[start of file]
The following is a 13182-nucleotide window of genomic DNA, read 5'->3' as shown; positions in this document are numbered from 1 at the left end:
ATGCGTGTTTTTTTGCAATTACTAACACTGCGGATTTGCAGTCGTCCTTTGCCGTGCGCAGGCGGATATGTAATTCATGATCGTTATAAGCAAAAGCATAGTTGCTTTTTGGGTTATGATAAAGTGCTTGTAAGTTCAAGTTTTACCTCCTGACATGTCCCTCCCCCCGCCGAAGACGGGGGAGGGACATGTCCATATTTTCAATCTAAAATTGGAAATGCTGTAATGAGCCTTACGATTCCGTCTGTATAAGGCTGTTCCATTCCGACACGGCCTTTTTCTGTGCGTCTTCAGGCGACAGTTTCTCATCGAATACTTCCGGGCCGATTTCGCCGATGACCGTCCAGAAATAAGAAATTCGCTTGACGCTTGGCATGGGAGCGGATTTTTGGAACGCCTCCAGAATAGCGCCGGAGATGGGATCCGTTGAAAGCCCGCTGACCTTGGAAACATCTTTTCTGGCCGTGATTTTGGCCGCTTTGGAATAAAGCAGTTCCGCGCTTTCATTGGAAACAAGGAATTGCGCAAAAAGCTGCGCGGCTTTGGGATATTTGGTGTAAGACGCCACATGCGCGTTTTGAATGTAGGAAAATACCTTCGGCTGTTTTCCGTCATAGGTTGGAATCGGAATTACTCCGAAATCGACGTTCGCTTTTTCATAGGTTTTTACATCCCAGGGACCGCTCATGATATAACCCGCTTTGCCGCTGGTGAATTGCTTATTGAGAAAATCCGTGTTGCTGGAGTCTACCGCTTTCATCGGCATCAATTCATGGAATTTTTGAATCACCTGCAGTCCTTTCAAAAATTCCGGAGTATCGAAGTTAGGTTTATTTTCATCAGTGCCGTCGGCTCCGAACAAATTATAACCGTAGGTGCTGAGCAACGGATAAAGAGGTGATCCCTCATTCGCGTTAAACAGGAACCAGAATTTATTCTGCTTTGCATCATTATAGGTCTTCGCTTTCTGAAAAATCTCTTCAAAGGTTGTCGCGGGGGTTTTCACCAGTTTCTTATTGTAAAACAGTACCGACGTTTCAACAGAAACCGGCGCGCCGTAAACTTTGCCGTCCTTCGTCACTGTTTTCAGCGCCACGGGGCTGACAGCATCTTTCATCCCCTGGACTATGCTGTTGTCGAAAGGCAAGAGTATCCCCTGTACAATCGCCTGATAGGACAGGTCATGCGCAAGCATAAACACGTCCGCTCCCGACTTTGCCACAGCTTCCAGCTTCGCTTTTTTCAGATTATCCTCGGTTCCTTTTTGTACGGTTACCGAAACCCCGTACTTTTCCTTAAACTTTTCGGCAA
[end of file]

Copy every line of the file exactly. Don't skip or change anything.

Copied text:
The following is a 13182-nucleotide window of genomic DNA, read 5'->3' as shown; positions in this document are numbered from 1 at the left end:
ATGCGTGTTTTTTTGCAATTACTAACACTGCGGATTTGCAGTCGTCCTTTGCCGTGCGCAGGCGGATATGTAATTCATGATCGTTATAAGCAAAAGCATAGTTGCTTTTTGGGTTATGATAAAGTGCTTGTAAGTTCAAGTTTTACCTCCTGACATGTCCCTCCCCCCGCCGAAGACGGGGGAGGGACATGTCCATATTTTCAATCTAAAATTGGAAATGCTGTAATGAGCCTTACGATTCCGTCTGTATAAGGCTGTTCCATTCCGACACGGCCTTTTTCTGTGCGTCTTCAGGCGACAGTTTCTCATCGAATACTTCCGGGCCGATTTCGCCGATGACCGTCCAGAAATAAGAAATTCGCTTGACGCTTGGCATGGGAGCGGATTTTTGGAACGCCTCCAGAATAGCGCCGGAGATGGGATCCGTTGAAAGCCCGCTGACCTTGGAAACATCTTTTCTGGCCGTGATTTTGGCCGCTTTGGAATAAAGCAGTTCCGCGCTTTCATTGGAAACAAGGAATTGCGCAAAAAGCTGCGCGGCTTTGGGATATTTGGTGTAAGACGCCACATGCGCGTTTTGAATGTAGGAAAATACCTTCGGCTGTTTTCCGTCATAGGTTGGAATCGGAATTACTCCGAAATCGACGTTCGCTTTTTCATAGGTTTTTACATCCCAGGGACCGCTCATGATATAACCCGCTTTGCCGCTGGTGAATTGCTTATTGAGAAAATCCGTGTTGCTGGAGTCTACCGCTTTCATCGGCATCAATTCATGGAATTTTTGAATCACCTGCAGTCCTTTCAAAAATTCCGGAGTATCGAAGTTAGGTTTATTTTCATCAGTGCCGTCGGCTCCGAACAAATTATAACCGTAGGTGCTGAGCAACGGATAAAGAGGTGATCCCTCATTCGCGTTAAACAGGAACCAGAATTTATTCTGCTTTGCATCATTATAGGTCTTCGCTTTCTGAAAAATCTCTTCAAAGGTTGTCGCGGGGGTTTTCACCAGTTTCTTATTGTAAAACAGTACCGACGTTTCAACAGAAACCGGCGCGCCGTAAACTTTGCCGTCCTTCGTCACTGTTTTCAGCGCCACGGGGCTGACAGCATCTTTCATCCCCTGGACTATGCTGTTGTCGAAAGGCAAGAGTATCCCCTGTACAATCGCCTGATAGGACAGGTCATGCGCAAGCATAAACACGTCCGCTCCCGACTTTGCCACAGCTTCCAGCTTCGCTTTTTTCAGATTATCCTCGGTTCCTTTTTGTACGGTTACCGAAACCCCGTACTTTTCCTTAAACTTTTCGGCAA